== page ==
The resolution would allow citizens of Talladega and Calhoun counties to vote on a 3.5 mil property tax increase which would update the communication infrastructure in the two counties and allow school systems within those counties to contract with local law enforcement to hire school resource officers.
In addition to paying for school resource officers, the bill would provide the county administration “nominal funding for public safety” and provide the “(Alabama Regional Communications System) Board with funding so that volunteer fire departments will be furnished free radios and user fees not to exceed $1 per month, reduce user fees for current users not to exceed $2 per month” and eliminate fees for county weather sirens altogether, according to a Power Point presentation by Police Chief Alan Watson.
Under the proposal, ARCS would “assume responsibility for maintenance on all weather sirens, (and) replacement radios and replacement weather sirens will be divided on a percentage basis with each entity. The percentage will be determined each fiscal year based on funding available. The goal is for ARCS to assume 100 percent of the cost.”
The schools portion of the tax revenue will be divided up based on 20 day enrollment. For the Talladega County system, that total for the current year is 7,570. Talladega City is 2,377 and Sylacauga City is 2,289.
The overall revenue would go to ARCS at 55 percent, the schools at 35 percent and to the county commission at 10 percent.
The boards of education and ARCS are both public agencies subject to annual audits, he added.
Under the Talladega County version of the bill, the school boards would be “limited to expend the funds by contracting with a law enforcement agency that has jurisdiction where each individual school is located. These funds may only be expended for salary, benefits, vehicles and equipment for an officer certified by the Alabama Peace Officers Standards and Training Commission employed full time by a law enforcement agency. The officer must be assigned as a school resource officer with duty hours equivalent to school hours and open school days. These funds may not be expended for security at athletic events or other events not during school hours. These funds may not be used for training, meals, travel, etc.”
Overall, the Talladega school systems would get $1,136,000 for school resource officers, the ARCS board would get $3,970,000 and the Talladega County Commission would get $325,000.
For the cost of approximately two soft drinks per month for most homeowner, Watson said voters could “help protect our children in schools with certified police officers, provide communications to our volunteer firefighters and other first responders (and) provide additional monies for other critical public safety needs.”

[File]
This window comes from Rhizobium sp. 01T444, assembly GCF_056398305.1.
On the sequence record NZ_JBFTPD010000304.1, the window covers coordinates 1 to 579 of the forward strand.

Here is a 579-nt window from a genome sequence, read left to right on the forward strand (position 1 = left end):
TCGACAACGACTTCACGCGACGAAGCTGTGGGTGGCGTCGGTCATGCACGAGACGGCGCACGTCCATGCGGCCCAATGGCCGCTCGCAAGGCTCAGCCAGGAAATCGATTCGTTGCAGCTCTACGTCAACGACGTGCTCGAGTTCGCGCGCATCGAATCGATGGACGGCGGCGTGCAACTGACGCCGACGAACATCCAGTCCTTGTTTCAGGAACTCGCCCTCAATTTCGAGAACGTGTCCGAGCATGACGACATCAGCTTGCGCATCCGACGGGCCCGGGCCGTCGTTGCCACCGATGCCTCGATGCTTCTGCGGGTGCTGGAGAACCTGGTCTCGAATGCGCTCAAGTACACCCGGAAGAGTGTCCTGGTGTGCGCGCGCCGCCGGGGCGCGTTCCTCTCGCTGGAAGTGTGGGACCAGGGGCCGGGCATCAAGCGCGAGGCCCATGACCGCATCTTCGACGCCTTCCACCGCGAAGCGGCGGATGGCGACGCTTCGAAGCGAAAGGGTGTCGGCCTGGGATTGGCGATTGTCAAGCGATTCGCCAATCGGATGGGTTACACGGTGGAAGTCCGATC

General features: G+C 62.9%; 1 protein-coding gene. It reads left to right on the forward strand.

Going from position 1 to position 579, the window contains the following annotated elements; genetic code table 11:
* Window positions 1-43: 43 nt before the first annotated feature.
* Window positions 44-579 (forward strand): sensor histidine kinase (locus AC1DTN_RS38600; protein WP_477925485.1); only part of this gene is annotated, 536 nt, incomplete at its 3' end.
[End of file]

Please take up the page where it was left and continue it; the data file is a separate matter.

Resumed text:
The bill would also provide improved communications between first responders and the Public Works Department, where there was issues coordinating storm damage cleanup recently.
In addition to recent horrific events involving violence in schools and on a school bus, Watson said the bill addresses another long term problem as well. For years, the federal government provided state-of-the-art communications equipment to agencies near the chemical stockpile in Anniston. Now, however, that funding is gone and the equipment is becoming obsolete. This bill would address that problem as well.
In response to a question from Council President Donnie Miller, Watson said that the state is slowly implementing a statewide program, but the advanced communications systems envisioned in this legislation are currently in place only in Madison and Mobile Counties, and on a much smaller scale in Etowah County. Approval of the systems in Talladega and Calhoun counties would also advance the statewide program.
The individual school systems in Talladega County would also have the option of using 10 percent of their appropriation to cover other security improvements, such as push-button alert systems and electronic locks.
The council vote to support the resolution was unanimous, with Councilman Horace Patterson asking Watson to watch closely and make sure that no last minute changes were made by the legislature prior to approval.
Also Monday, the council:
• Approved a rezoning request on Mount Olive Circle.
• Advised Michael’s Menswear owner Michael Gee to discuss amending the sign ordinance with the Planning Commission. Miller said due to litigation, the council could not discuss the issue further.
• Reappointed Ed Hall to the board of Cheaha Mental Health.
• Awarded Police Officer David Sparks the Top Gun Employee of the Quarter. Sparks helped save the life of a man during a fire on Dumas Ave. Feb. 15.
• Tabled discussion of a men’s recovery ministry on East Street pending a public hearing May 6.
• Placed a demolition lien on 108 Jackson Street.
•Approved a $38,000 contract with Tag Grinding Services to remove two structures at the corner of Court and Coosa Streets.
• Approved a policy for city employee Internet and computer use.
• Approved a $130,000 contract with Neel-Schafer Engineering for bridge design for West Street and Coosa Street.
• Voted to surplus two light bars from the police department and donated them to the rescue squad.
• Voted to surplus five backhoes from the public works and water departments and approved the purchase of five more from Warrior Tractor for $389,880.
• Voted to surplus a wrecked dumptruck from the water department and replaced the chasis for $69,070 and the heavy-duty dump body for $11,490.
• Heard Councilman Jarvis Elston say that the annual Easter Egg hunt at Edythe Sims Park had been a success once again.
• Heard Miller announce several up coming events, including April in Talladega, Dega Days and a Cheaha Trail Ride Saturday.
Contact Chris Norwood at email@example.com